Moftah's work emerged during a pivotal moment in Egyptian history at the beginning of the twentieth century. Egyptians were gaining a strong sense of national consciousness and a strong desire for a self-rule that they had not seen since the fall of the last Ancient Egyptian monarchy in 671 B.C. This nationalist fervor penetrated all aspects of their lives, including religious institutions such as the Coptic Orthodox Church.
This Timeline contextualizes these larger historical, political, and social developments in Egypt, leading up to Moftah's project and his generous donation of his work to the Library of Congress. Also, the Timeline outlines other significant moments of Coptic music studies as a growing discipline, when early missionaries, explorers, and scholars first took note of Coptic liturgical chant. Though this Timeline certainly does not include a comprehensive listing of every person who has ever mentioned Coptic music in his or her work, it certainly highlights the historical and cultural framework that prompted and shaped their research.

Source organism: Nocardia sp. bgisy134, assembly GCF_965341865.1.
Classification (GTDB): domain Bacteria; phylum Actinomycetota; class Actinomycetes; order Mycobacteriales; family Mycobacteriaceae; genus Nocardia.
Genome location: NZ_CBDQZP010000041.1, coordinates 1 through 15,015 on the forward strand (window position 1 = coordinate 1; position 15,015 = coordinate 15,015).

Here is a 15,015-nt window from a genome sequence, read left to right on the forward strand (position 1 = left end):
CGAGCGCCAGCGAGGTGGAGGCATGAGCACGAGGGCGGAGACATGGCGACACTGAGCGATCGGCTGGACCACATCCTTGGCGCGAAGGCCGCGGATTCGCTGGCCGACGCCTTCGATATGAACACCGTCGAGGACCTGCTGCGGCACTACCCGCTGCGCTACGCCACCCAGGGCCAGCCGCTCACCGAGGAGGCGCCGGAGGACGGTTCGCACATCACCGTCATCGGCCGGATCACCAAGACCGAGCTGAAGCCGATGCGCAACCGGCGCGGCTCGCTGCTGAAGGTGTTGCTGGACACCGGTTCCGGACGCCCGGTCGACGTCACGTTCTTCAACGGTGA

The Timeline is divided into four parts:
- Part 1 - 3100BC (Ancient Egyptian history) - 1517 (Syria...Ottoman rule)
- Part 2 - 1643 (Kircher) - 1859/69 (Suez built)
- Part 3 - 1874 (Pope Cyril V, Fétis, Batanūnī's birth) - 1922 (Independence, Carter)
- Part 4 - 1925 (Moftah and Newlandsmith) - present
Created by Carolyn M. Ramzy